This is the only Christian country in the region and the population are 90 per cent Catholic.   Other Christian religions vie for sinners and the biggest competitor is Iglesia ni Cristo (INC), started by a Filipino who left the Catholic church.  When the Protestants didn’t do it for him he set up his own version of Christianity.  INC reminds me of McDonald’s with the same style of distinctive church every couple of kilometres. There is of course a big Muslim population in parts of Mindanao in the South, where they want to cede from the main Filipino government. They’ve managed to kidnap more than a few Irish priests over the years and it’s not a particularly accessible area, especially when a typhoon hits and the people who require assistance are put out of reach when the rescuers are in danger of kidnapping or indeed murder.

On Good Friday we hired a car and driver and headed to San Fernando, a fairly industrial town about 100 kilometres north of Manila.  It’s not a place you’d normally visit as a tourist, except around Easter when visitors from around the world and locals come out to see the re-enactment of the crucifixion. Along the streets of San Fernando men walk in procession, with bare feet and bare upper body’s with heads covered with black cloth bags.  Some wore a crown of thorns and they whipped themselves as they walked along.

734491_10151593217782269_1846790030_nWe arrived just in time to see these men in the throes of self-flagellation making their way along the street.  Old women came out to give them water and juice and they lifted the black cloth to take the drink.  It was impossible to get to the front of the procession without becoming splattered with blood and with no umbrella and wearing a white shirt, I didn’t risk the splattering.  Even if I had an umbrella with me, I don’t think I would fancy a blood-speckled brolly. The men stopped, I assume outside their individual home’s, where they prostrated themselves.  One young woman took off her shoe and patted, (as opposed to beating), the penitent relative on his wounds.  Outside the front of the church, they came to a stop and tossed their crowns of thorn on the roof before dispersing.

While the self-flagellators most likely made their way to the local hospital for some pain killers and dressings for their wounds, we moved on to see the re-enactment of the crucifixions, which was held near the basketball arena.  A couple of hundred people gathered to watch the events.  The arena has a corrugated roof and no walls, to protect people from the scorching sun.  Men sold ice cream and water from bicycles and did a thriving business as the heat of the afternoon began to take its toll.  The proceedings took place outside, with relevant gospel readings and hymns blasted through megaphones.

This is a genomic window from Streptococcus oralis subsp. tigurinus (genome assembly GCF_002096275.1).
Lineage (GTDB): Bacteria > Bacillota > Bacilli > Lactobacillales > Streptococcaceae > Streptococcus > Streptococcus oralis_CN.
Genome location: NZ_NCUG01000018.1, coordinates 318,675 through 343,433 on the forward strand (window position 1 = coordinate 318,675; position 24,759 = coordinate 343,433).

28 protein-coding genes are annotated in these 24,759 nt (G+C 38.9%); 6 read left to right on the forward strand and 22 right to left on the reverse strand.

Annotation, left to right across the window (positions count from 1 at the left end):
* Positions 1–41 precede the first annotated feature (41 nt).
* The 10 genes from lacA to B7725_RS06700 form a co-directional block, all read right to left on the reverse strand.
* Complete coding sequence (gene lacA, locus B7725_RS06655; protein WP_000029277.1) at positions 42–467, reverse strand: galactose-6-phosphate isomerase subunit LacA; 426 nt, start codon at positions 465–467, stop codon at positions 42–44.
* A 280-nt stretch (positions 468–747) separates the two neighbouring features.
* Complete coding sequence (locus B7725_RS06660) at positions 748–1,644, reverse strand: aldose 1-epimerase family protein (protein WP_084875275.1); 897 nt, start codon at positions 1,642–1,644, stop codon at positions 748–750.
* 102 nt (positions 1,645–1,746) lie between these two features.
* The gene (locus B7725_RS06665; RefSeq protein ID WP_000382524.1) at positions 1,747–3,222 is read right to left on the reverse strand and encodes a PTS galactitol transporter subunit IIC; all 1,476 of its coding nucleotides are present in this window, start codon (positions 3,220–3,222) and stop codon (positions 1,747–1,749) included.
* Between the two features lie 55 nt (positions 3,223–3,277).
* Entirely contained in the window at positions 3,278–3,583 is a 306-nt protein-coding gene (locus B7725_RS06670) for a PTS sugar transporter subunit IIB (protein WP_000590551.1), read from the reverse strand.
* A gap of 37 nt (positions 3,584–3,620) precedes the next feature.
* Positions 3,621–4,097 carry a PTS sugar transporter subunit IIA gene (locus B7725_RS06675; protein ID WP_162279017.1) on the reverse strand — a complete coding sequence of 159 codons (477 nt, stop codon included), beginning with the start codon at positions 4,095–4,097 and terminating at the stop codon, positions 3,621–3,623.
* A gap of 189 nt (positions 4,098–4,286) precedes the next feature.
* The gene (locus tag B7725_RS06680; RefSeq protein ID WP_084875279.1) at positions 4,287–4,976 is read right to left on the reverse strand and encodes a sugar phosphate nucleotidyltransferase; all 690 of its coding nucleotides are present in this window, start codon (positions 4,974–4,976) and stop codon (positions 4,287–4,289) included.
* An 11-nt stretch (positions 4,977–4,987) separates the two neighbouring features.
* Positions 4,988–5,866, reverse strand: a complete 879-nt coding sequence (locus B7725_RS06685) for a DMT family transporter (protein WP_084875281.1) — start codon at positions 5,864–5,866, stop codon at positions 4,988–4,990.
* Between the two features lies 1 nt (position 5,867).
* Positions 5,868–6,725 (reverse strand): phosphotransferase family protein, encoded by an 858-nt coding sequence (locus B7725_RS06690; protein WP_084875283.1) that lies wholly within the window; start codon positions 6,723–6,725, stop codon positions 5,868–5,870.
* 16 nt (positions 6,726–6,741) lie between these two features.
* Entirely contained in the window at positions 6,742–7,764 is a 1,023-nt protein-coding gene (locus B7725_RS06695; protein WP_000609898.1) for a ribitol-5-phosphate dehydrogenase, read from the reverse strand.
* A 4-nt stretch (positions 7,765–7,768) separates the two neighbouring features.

8067_10151593217812269_174705287_n‘Jesus’, dressed in white, was raised on the cross and they used ropes rather than nails, thankfully.  They also provided him with a little platform to stand so he wasn’t hanging off the cross.  Only one sinner, dressed in red was raised beside him.  They had a bit of difficulty with the third cross and it came down as fast as it went up.  I assume they hadn’t assembled it properly – probably should have gone to Ikea.

I expected it to be a more gruesome affair.  I suppose if there were a few screams or shouts from the self-flagellators it would have made it worse and certainly Jesus didn’t seem to be having that much of a hard time.  When they took him off the cross (using a ladder), they put him on a stretcher, but I didn’t go see if they buried him alive, nor did I go back on Easter Sunday to see if he rose from the dead.

There was a piece in the newspaper coming up to Easter warning people of the potential damage caused by hammering nails through your hands and the consequences of hitting the wrong spot.   The weekend newspapers then pictured a screaming Jesus who was literally nailed to the cross, so I was glad not to witness that particular crucifixion.

philippines1The remainder of the day was spent in Tangatay, a volcano South of Manila, where they charge outrageous prices to take a small boat over to the volcano. Rather than feel as if I was indeed going through self-flagellation by paying the €50 for the 10 minutes boat ride, I found a restaurant selling beer and happily viewed the volcano from the bottom of a beer glass.  Nothing like a nice cold beer all the same after day of flagellation, fast food and crucifixions.

Until next time.

Yours…. Fagan